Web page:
If you don’t have an eReader I would suggest the PDF version which allows you to print recipes as you go, if you wish. Buy one for yourself, gift to another. All you have to do is email the download link to your loved ones.
History of the Syllabub
Syllabub is a traditional light English dessert, which was most popular in the 17th and 18th centuries. It essentially consists of whipped cream, sweet spirits and the infusion of lemon or other citrus juices to curdle the cream. Special glasses were created to serve the delightful light dessert. There have been a number of methods of preparation, including the infamous “Worcestershire Syllabub” milking directly from a cow into cider, which aside from not being particularly hygenic (if you have ever milked a cow you will know what I am talking about), does not result in a great syllabub since the milk quickly separates from the whey. Some historians think that it was more of as amusing as in “you can’t get any fresher than right from the cow”, than an actual recipe.
The most popular method has been to whip the cream, and before the invention of the wire whisk, birch or rosemary branches were tied together and used to aerate the cream. Now we have the convenience of the electric mixture to speed things along.
Healthier Whipped Syllabub
As Mrs. Patmore was panicking over dinner for the latest group of visiting guests, the reason Daisy was so calm was that this dessert is really super easy to make. Now that Daisy and Ivy have a new electric mixer, it is practically a breeze. In this episode Daisy used orange peel instead of traditional lemon. She also warms the liquid ingredients to help infuse the flavours, and used Brandy, a lovely spirit to match with orange flavoring.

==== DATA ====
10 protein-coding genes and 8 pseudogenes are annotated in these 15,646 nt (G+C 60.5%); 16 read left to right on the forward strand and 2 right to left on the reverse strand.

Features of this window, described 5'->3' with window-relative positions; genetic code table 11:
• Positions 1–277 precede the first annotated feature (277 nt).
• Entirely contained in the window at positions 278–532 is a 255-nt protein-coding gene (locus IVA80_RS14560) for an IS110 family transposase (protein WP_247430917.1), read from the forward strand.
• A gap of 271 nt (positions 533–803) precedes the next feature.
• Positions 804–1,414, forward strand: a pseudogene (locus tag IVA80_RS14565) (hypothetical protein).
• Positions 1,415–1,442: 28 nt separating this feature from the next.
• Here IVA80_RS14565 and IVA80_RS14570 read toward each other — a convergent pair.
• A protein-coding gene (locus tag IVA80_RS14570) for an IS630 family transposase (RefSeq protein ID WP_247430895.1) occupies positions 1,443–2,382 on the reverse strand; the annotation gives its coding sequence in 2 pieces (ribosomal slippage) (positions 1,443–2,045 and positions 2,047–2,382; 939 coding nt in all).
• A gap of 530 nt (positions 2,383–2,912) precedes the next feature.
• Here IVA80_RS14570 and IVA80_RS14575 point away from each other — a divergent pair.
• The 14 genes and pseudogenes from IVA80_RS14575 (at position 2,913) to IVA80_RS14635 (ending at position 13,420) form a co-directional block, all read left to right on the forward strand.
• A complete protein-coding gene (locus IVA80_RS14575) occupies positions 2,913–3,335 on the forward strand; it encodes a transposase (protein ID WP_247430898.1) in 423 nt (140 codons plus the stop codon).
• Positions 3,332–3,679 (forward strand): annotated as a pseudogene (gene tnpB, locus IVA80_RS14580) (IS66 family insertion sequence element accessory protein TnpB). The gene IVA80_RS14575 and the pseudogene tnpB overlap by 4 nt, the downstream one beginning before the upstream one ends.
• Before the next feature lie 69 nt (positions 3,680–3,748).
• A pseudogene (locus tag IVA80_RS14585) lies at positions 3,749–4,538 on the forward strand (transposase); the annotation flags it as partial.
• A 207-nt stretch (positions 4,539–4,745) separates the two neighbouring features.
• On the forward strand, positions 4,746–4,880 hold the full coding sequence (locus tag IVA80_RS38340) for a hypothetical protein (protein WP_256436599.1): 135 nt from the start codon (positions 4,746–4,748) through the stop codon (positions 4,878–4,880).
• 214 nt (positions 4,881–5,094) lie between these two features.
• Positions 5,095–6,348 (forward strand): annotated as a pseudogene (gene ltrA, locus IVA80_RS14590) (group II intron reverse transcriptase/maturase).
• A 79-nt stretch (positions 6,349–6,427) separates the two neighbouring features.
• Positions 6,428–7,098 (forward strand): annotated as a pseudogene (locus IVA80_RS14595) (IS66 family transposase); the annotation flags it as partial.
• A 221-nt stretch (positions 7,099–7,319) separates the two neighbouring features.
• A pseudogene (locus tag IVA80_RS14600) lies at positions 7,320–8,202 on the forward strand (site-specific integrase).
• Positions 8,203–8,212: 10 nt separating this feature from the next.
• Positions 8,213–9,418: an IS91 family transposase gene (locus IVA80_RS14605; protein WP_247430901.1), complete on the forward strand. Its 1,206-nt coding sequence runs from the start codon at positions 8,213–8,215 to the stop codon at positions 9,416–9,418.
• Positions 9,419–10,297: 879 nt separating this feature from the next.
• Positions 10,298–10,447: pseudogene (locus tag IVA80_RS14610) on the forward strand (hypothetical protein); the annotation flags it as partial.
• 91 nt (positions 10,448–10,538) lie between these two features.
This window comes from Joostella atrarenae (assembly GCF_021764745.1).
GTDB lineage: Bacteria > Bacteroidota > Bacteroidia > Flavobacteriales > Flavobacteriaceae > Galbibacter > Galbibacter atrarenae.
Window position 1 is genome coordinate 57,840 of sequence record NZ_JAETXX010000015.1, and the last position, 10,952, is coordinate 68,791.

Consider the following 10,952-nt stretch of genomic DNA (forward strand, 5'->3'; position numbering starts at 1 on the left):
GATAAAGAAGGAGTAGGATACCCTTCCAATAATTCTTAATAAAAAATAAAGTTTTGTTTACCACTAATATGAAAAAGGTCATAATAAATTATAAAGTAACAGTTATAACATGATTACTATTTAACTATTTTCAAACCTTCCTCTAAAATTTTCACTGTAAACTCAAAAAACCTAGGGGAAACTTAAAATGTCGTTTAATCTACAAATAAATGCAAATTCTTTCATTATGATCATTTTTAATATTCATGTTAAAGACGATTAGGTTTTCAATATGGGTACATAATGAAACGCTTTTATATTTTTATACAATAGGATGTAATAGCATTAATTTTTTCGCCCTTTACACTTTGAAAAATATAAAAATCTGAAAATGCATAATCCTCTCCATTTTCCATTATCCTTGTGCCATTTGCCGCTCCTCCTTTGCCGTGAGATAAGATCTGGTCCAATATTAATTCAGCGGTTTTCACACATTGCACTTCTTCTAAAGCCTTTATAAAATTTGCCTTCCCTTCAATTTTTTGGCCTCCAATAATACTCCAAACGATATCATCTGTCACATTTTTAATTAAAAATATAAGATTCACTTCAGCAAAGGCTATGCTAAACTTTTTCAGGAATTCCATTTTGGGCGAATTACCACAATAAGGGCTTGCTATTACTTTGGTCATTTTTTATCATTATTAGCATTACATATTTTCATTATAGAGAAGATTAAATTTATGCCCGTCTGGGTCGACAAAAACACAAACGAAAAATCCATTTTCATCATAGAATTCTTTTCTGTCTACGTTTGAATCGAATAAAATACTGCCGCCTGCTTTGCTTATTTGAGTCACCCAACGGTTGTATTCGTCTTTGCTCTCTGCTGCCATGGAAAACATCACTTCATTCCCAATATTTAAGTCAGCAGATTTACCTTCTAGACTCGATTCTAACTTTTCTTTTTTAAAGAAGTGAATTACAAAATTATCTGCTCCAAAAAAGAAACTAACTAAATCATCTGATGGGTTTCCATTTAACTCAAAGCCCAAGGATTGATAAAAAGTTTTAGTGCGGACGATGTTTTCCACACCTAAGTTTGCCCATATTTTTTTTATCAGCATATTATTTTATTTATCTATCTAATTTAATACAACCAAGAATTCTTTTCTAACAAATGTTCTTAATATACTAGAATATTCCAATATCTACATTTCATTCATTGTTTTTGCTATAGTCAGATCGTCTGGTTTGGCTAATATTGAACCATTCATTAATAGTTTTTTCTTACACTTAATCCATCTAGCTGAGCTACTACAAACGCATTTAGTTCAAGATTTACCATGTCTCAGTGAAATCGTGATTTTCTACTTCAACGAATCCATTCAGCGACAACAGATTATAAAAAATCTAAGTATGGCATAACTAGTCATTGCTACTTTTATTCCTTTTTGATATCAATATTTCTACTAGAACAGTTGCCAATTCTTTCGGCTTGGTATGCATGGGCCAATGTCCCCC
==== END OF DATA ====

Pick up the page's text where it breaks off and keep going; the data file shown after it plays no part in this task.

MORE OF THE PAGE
To lighten things up I have substituted half of the cream with low fat plain greek yoghurt, but you can go all the way with yoghurt since it is quite thick on its own and requires no whipping. Best in summer, a delight year round.
- 1/4 cup sweet white wine
- 1/2 cup sugar
- 1/2 lemon, juiced and zested
- 1/2 cup whipping cream
- 1/2 cup non fat plain yoghurt
- In a small bowl mix the wine, sugar, zest and juice, until the sugar has dissolved. Let the mixture sit, ideally overnight so the flavours can more fully meld.
- Start beating the whipping cream in a large, chilled bowl, with your whisk or new electric mixer.
- Gradually add the wine mixture, whisking constantly, until the cream is fluffy with soft peaks.
- Fold in the non fat yogurt and spoon into parfait glasses.
- You can serve right away or cover and refrigerate until ready to serve.
- The syllabub is perfect to serve over berries
- Crumble in biscuits and and add sliced almonds
- You can use the mixture to replace custard in a trifle
- Match your favorite liquors with juices.
Your Downton S4 Survival Guide
You bought these for others, now stock up on the staples for yourself. Click on the icons to take you to Amazon to order.